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Yenchu YP-1

The XP-1 was a single-seat fighter aircraft with a unique forward-swept gull-wing design.

Its forward and middle fuselage, as well as wing spars, were made of 4130 chromium-molybdenum steel.

The wings and rear fuselage, including the tail section, rudder, and elevator, were made of a mixture of aircraft fabric and a special laminated wood material developed by the Aeronautical Research Institute.

The metal-based middle fuselage and wooden-based rear fuselage were joined by torsionally joining four bolts.

The XP-1’s control surfaces were made of metal ropes, connecting the forward fuselage to the tail where they connected with the rudder and elevators.

Although not proven, the XP-1 is believed to have taken inspiration from Western aircraft designs.

For instance, the forward fuselage bears a resemblance to the American Republic P-43 Lancer or P-47 Thunderbolt designs, while the tail resembles that of the Curtiss-Wright CW-21 Demon.

The XP-1 was powered by a single Wright Aeronautical Cyclone radial engine capable of producing 710 hp (529 kW) paired with a three-blade propeller.

It also had to meet the requirement of at least 580 km/h (360 mph) set by the Aeronautical Research Institute.

The cockpit gauges and instruments intended to be used were of American origin, while the cockpit canopy was American-based but modified.

The canopy appears similar to the ones used on the American Curtiss P-36 Hawk or Curtiss P-40 Warhawk, both used by China.

The landing gears could be retracted or extended using a hydraulic system.

The XP-1 would also have had navigation lights installed on the left and right wings.

Unfortunately, the intended armament for the XP-1 remains a mystery.

The prototypes were unarmed, and interviews with former workers in China’s wartime aviation industry revealed no information regarding the XP-1’s armaments.

It is suggested that the XP-1 would have likely had the Danish 20 mm Madsen cannon, French Hispano-Suiza HS.404 20 mm cannon, or the American 12.7 mm Browning AN/M2 machine gun.

However, there is no supporting evidence to substantiate these claims.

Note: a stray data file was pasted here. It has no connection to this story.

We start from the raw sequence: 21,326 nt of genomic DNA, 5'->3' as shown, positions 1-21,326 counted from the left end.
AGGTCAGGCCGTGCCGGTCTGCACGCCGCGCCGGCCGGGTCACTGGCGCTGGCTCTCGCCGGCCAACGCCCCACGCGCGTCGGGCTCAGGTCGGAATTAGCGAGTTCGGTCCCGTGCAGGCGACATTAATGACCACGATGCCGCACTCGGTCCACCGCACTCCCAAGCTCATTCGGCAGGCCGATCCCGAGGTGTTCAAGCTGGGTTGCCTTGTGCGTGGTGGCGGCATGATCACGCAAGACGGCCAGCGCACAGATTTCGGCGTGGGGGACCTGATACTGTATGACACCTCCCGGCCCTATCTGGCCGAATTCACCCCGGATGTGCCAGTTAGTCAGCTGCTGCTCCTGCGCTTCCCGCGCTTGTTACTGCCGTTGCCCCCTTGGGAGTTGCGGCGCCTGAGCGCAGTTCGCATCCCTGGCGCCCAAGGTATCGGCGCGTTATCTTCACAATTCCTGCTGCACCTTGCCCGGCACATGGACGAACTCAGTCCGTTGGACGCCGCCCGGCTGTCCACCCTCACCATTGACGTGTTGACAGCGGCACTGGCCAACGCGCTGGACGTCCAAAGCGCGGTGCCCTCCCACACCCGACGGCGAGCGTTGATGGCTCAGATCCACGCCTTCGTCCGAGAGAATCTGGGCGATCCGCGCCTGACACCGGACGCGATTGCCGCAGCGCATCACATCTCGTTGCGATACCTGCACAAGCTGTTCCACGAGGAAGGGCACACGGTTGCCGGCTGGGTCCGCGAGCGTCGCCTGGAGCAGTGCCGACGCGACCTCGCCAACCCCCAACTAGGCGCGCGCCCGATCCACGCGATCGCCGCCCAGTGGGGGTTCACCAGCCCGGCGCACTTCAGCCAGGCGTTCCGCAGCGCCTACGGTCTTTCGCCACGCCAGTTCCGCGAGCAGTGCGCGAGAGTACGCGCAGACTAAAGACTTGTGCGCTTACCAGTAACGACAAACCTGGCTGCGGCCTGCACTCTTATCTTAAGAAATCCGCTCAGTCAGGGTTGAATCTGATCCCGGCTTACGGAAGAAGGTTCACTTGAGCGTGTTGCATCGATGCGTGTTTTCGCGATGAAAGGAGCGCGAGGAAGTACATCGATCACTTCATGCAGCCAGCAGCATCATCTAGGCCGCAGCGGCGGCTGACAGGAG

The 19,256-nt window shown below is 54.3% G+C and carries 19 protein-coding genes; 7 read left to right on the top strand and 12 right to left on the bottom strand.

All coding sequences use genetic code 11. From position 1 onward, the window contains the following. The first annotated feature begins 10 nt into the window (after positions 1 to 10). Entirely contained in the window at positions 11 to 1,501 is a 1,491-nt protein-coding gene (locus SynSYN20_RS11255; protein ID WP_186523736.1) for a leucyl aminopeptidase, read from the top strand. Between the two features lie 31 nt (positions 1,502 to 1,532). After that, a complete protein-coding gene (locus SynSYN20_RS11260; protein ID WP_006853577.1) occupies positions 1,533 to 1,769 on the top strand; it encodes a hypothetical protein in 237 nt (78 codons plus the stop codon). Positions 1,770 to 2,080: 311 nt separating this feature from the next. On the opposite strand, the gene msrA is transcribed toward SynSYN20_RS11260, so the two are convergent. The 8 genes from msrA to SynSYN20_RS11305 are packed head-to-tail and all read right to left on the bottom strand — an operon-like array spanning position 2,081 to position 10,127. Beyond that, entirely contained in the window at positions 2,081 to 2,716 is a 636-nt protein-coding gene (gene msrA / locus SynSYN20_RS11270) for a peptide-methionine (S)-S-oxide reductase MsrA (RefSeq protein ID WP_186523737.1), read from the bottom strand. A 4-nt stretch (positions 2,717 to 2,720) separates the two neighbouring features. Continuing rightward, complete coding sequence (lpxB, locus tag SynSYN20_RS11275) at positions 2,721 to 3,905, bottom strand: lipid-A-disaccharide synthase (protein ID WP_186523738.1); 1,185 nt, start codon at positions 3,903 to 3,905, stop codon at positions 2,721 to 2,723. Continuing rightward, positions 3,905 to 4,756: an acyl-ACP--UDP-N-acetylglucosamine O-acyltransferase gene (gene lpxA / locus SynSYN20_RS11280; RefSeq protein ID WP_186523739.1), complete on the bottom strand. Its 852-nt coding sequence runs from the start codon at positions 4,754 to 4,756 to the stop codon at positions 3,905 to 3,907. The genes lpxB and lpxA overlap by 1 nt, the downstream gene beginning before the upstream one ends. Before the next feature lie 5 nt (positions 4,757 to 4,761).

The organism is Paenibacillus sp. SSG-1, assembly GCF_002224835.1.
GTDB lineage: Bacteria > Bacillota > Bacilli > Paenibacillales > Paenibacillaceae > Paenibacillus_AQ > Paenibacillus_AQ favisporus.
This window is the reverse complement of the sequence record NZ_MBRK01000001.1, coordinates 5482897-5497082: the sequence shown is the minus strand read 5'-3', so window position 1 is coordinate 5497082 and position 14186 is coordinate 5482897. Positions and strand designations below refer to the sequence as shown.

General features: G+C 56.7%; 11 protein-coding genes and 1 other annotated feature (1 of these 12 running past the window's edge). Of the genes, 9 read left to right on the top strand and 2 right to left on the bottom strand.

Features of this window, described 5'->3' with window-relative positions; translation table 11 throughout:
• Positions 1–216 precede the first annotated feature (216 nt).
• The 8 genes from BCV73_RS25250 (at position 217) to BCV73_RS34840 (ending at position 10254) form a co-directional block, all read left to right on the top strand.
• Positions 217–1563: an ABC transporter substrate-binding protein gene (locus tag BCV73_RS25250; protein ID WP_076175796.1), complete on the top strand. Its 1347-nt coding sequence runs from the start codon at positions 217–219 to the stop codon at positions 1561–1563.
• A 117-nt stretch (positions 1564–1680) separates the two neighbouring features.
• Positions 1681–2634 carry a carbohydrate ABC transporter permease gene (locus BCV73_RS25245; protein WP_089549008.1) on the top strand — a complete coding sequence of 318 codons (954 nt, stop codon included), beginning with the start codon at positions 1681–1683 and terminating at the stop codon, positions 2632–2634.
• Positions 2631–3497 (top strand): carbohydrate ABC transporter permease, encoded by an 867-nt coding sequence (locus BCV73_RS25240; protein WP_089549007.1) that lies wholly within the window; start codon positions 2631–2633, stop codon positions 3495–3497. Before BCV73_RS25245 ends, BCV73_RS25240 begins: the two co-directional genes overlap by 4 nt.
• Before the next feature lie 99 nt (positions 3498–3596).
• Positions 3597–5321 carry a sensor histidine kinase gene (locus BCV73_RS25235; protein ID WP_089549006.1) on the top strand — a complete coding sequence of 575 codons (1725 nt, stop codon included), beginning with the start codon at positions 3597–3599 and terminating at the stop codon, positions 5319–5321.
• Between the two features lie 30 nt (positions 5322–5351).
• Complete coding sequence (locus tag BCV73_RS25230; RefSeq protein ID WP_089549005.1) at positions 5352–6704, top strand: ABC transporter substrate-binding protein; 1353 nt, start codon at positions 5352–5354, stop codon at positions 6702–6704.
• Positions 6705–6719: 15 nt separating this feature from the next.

In an article by Aerospace Industrial Development Corporation engineer and aviation historian Li Shizhang, it was passively implied that the XP-1 would have had machine guns.

The most common type of machine gun available in China at the time for aircraft use was the American 12.7 mm Browning AN/M2.

It is also a possibility that a set armament was not even considered yet, as the team needed to validate and obtain flight characteristics of the XP-1 before making further modifications.

The XP-1’s prototype was built in Guiyang, with raw materials provided by the Aeronautical Research Institute in Chengdu and its Plywood and Aircraft Fabric Manufacturing Plants.

One of the problems faced by the factory while constructing the prototype was locating an engine.

The XP-1 was designed with a Wright Aeronautical Cyclone radial engine, but this engine type was scarce due to prioritisation for serviced Lend-Lease fighters.

The team had originally requested the allocation of two engines, but this order went unfulfilled.

The factory was able to locate an engine from a crashed Douglas C-47 Skytrain, which was repaired, and the 2nd AFAMF was requested to rebuild the propellers.

Once the engine was mounted, it was found that the XP-1 prototype was too nose-heavy, requiring counterweights in the aircraft’s rear fuselage to maintain the aircraft’s centre of gravity.

This increased the weight, impacting the aircraft’s performance.

The design team estimated that the increase in weight would reduce the aircraft’s range.

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